VietJet may hold an IPO within 18 months to 42 months, Managing Director Luu Duc Khanh said in an interview. It posted pretax profit of about 120 billion dong ($5.7 million) in the seven months ended July, Khanh said. The Hanoi-based carrier lost money in 2012, he said, declining to give figures.

The budget airline, which has 20 percent of the domestic market after starting operations in December 2011, began flying abroad in February. VietJet will add planes as it focuses on the local market and is planning more routes overseas with the Asia-Pacific region forecast by the International Air Transport Association to surpass Europe and North America in 2016.
“When we did a business plan to set up this airline, we projected three years of losses,” Khanh said yesterday in Ho Chi Minh City. “The result is far beyond our expectation.”

The carrier may consider listing on a stock exchange outside of its home country, Khanh said.

“In Vietnam, the market might be small,” he said. “We might think of doing an IPO in Singapore or Hong Kong.”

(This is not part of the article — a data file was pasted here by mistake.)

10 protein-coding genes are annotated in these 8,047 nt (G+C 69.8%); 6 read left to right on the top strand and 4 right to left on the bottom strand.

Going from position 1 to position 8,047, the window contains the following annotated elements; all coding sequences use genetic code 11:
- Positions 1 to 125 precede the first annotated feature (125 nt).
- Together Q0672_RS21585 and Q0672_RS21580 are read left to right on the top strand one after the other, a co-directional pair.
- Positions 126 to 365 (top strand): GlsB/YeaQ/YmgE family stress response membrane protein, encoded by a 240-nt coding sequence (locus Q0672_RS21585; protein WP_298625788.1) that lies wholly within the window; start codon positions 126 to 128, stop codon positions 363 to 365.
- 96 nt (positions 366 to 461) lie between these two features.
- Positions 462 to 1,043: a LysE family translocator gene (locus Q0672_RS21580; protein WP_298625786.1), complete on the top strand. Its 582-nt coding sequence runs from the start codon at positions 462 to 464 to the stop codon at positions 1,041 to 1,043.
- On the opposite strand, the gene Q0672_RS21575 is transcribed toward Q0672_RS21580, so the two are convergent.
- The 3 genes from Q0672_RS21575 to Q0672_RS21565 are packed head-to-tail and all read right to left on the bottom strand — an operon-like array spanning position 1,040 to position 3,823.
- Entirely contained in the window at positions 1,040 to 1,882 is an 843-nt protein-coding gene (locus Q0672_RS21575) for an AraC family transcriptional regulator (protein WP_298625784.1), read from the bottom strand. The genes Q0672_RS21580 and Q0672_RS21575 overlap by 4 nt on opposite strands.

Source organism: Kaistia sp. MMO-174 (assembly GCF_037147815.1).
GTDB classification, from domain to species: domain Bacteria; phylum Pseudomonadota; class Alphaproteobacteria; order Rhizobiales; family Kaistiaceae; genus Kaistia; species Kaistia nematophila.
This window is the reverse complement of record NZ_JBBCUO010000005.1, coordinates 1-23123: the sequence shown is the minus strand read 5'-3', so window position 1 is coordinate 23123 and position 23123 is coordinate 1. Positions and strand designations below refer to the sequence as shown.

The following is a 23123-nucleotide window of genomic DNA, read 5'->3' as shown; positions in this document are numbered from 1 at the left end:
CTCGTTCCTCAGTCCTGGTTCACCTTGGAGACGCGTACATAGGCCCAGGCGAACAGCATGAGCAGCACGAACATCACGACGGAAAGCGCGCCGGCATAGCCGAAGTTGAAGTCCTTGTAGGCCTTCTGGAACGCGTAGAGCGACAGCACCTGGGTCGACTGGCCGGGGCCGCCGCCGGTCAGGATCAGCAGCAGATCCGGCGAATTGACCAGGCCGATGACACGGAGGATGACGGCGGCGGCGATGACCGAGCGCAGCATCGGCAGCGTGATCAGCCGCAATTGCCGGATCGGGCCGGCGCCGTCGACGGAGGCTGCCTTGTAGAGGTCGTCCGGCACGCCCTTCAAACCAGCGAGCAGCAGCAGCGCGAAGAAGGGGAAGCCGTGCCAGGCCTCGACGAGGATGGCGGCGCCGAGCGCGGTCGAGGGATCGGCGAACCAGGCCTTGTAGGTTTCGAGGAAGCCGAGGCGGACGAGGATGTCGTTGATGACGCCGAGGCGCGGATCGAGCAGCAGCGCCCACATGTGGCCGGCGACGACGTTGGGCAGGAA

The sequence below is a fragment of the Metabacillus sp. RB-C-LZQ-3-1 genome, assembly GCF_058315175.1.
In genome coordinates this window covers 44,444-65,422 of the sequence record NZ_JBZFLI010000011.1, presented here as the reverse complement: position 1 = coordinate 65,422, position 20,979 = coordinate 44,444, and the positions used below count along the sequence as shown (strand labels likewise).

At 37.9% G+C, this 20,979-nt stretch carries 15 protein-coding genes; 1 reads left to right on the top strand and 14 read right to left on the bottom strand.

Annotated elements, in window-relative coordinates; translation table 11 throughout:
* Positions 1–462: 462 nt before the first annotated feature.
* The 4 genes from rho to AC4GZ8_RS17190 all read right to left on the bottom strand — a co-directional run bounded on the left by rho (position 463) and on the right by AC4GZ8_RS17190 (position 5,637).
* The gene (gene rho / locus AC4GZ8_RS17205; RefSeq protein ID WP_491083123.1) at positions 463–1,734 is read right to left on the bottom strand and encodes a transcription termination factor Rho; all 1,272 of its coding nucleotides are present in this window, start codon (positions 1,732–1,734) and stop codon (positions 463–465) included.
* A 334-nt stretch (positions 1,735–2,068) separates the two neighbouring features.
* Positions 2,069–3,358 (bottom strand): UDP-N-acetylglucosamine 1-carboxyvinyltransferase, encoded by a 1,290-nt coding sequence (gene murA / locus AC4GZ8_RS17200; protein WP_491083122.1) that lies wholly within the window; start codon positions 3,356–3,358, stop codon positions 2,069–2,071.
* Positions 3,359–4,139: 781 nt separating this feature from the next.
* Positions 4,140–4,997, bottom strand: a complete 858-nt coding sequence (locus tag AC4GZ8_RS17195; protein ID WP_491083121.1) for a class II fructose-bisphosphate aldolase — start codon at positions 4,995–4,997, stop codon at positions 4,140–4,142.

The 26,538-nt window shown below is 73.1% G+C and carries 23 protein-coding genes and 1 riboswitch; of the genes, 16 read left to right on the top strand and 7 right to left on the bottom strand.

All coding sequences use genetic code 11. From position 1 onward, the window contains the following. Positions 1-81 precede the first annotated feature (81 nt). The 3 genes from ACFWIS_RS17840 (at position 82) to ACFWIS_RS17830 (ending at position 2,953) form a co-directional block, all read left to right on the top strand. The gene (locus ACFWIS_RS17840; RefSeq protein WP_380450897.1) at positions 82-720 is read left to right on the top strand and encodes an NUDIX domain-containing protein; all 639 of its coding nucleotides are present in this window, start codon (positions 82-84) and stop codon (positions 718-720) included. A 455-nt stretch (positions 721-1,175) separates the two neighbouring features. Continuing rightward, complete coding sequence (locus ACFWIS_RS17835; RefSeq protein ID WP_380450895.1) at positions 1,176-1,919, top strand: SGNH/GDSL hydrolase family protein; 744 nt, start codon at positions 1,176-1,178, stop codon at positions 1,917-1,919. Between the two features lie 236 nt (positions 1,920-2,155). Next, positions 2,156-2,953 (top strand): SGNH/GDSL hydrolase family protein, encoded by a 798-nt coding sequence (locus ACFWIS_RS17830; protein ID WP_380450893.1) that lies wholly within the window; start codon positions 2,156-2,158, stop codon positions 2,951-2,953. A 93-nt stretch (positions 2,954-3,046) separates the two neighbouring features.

VietJet increased its share in Vietnam’s domestic aviation market to 20 percent as of late August from 14 percent in mid-July by adding frequencies on routes with new aircraft, said Brendan Sobie, Singapore-based chief analyst at CAPA Centre for Aviation.

Meaningful Share

The market share is ahead of Jetstar Pacific Airlines Aviation Joint-Stock Co.’s 12 percent, according to data from the CAPA Centre for Aviation. Jetstar Pacific is a unit of state-owned Vietnam Airlines Corp., which controls 68 percent of the market, according to CAPA’s data.

“They’ve achieved a meaningful market share in Vietnam, and created a brand that has some traction,” Sobie said. “Vietnam remains a relatively regulated market so it’s not the easiest market in which to launch a low-cost carrier, but the rewards of succeeding there should be high.”

VietJet’s success comes after two predecessors within the country failed, and demonstrates the opportunities for low-cost carriers in Vietnam. Across Southeast Asia, budget airlines including Malaysia’s AirAsia Bhd. (AIRA), Singapore’s Jetstar Asia Airways Pte., Indonesia’s PT Lion Mentari Airlines are winning more customers as economic expansion in the region enables more people to travel.